Glasgow, November 9th, 2021:- An open letter signed by 600 organisations, representing 46 million nurses, doctors and health workers worldwide was formally handed over to Gillian Keegan, UK Minister of State for Care and Mental Health, Wendy Morton, UK Minister for European Neighbourhood and the Americas and Khaled Abdel Ghaffar – Minister of Higher Education and Minister of Scientific Research of Egypt, representing the presidencies of COP26 and COP27, this morning during COP26 Science and Innovation Day in Glasgow.

The letter, delivered as COP26 delegates gathered for the Climate Action for Health event, warns the climate crisis is the single biggest health threat facing humanity and calls on world leaders to deliver on climate action.

Handing over the letter were Poornima Prabhakaran, Deputy Director of the Public Health Foundation of India, Mohammed Eissa, Liaison Officer for Public Health Issues at the International Federation of Medical Students Associations (IFMSA), Cara Cook and Katie Huffling from the Associate of Nurses for Health Environment, Richard Smith, President of the UK Health Alliance on Climate Change, WHO’s Climate Change and Health lead, Dr Diarmid Campbell-Lendrum and Dr Jeni Miller, Executive Director of the Global Climate and Health Alliance.

The letter was delivered in a blue satchel which also contained the recent Special Report on Climate Change and Health by the World Health Organization (WHO), and was covered in pleas for action from the young people’s forum at the Great Ormond Street Hospital for Children in London.

The letter states: “Wherever we deliver care, in our hospitals, clinics and communities around the world, we are already responding to the health harms caused by climate change”.

“Those people and nations who have benefited most from the activities that caused the climate crisis, especially fossil fuel extraction and use, have a great responsibility to do everything possible to help those who are now most at risk.”

Both the letter and the report argue that health and equity must be at the center of climate change response; while the letter calls for action, the report provides the blueprint for delivering climate action that will protect the health of people around the world.

The letter, which been signed by diverse medical organisations and high profile individuals, such as WHO Director-General Dr Tedros Adhanom Ghebreyesus, the World Medical Association, the International Council of Nurses,The Lancet medical journal, the International Pediatric Association, the World Organization of Family Doctors and the FDI World Dental Federation, calls on all governments “to avert the impending health catastrophe by limiting global warming to 1.5°C, and to make human health and equity central to all climate change mitigation and adaptation actions.”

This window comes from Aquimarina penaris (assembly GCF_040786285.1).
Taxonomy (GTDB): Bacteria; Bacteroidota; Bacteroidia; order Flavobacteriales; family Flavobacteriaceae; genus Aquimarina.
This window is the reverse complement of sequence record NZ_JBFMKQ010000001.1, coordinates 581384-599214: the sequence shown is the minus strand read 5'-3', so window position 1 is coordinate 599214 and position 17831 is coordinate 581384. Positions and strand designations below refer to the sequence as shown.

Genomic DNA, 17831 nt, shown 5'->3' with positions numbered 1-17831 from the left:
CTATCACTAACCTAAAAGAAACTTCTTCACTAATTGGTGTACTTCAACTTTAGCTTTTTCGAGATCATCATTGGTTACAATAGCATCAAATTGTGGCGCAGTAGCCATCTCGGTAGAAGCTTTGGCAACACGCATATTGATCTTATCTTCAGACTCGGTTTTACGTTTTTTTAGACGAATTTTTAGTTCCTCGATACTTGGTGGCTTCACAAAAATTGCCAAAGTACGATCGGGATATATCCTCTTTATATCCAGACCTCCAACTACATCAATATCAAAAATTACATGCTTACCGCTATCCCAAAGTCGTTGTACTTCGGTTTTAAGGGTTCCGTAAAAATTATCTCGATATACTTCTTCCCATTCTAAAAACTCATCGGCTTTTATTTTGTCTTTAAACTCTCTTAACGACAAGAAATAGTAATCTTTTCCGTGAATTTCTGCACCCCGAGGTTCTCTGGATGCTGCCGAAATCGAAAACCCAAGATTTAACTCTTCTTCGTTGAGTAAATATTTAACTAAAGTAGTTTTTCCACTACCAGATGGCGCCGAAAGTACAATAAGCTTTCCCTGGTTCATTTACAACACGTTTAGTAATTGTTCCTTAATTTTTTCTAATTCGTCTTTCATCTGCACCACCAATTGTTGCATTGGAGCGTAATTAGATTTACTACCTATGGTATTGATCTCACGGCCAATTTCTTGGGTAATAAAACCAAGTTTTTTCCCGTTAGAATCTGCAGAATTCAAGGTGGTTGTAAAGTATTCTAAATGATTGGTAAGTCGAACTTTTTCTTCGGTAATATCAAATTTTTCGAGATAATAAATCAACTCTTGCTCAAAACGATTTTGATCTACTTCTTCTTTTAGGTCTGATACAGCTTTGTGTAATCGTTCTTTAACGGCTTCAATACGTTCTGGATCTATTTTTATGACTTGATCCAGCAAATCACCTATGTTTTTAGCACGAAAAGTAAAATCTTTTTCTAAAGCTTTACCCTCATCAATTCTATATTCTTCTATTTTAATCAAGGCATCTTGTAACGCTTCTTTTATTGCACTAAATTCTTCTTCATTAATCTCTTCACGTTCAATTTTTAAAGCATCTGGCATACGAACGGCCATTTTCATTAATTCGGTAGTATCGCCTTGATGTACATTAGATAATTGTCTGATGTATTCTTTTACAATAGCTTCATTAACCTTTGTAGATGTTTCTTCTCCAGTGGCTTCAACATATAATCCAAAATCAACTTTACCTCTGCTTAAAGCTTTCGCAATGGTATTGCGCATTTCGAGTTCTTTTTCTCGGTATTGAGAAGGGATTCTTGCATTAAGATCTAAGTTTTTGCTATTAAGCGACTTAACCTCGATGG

Both the letter and report were carried by bicycle from Geneva to London (850km) by WHO’s climate change and health lead, Diarmid Campbell-Lendrum, who handed them over to 70 paediatric healthcare providers from Ride for their Lives, who in turn took part in bringing the documents the remaining 800km north to Glasgow.

“We are calling on the UK and Egyptian governments to convey the messages contained in this letter to their counterparts around the world from now through to COP27 in Egypt and beyond: health must become the beating heart of climate action”, said Dr Jeni Miller, Executive Director of the Global Climate and Health Alliance. “Integrating health and equity into climate policy will protect peoples’ health, maximise returns on investments, and build public support for the urgently needed responses from governments to the climate crisis. The time for delays is over. Health groups around the world are all in for a healthy future, and that means accelerating climate action”.

“The Paris Agreement is a Public Health Treaty. Health professionals around the world have mobilised to protect our health once again. Climate change is the biggest health threat we have faced so far”, said Maria Neira, Director of the Department of Environment, Climate Change and Health at the World Health Organization.

“With this Healthy Climate Prescription Letter, we are bringing the voices of 46 million healthcare students and professionals to COP26, where unfortunately health was not a priority, and we look forward to COP27 hosted by the Egyptian government to have health in the centre of all policies and decision making processes”, said Mohamed Eissa, Liaison Officer for Public Health Issues, Liaison Officer for Public Health Issues at the International Federation of Medical Students Associations (IFMSA).

Mark Hayden, a paediatric cardiac intensive care consultant at Great Ormond Street Hospital for Children in London, rider and one of the organisers of Ride for their Lives, said: “Our young patients are going to suffer from the climate emergency far more than adult patients, whilst bearing the least responsibility for the situation. But we have known how to beat climate change for decades, it’s a question of getting everyone to take the necessary steps. Health professionals can exert influence at many levels, from rallying communities, to challenging governments, to having sensitive conversations with individual patients and their families. That’s why UK children’s hospitals organised Ride for their Lives. Governments must read the documents and act now to protect life – there’s no more time”.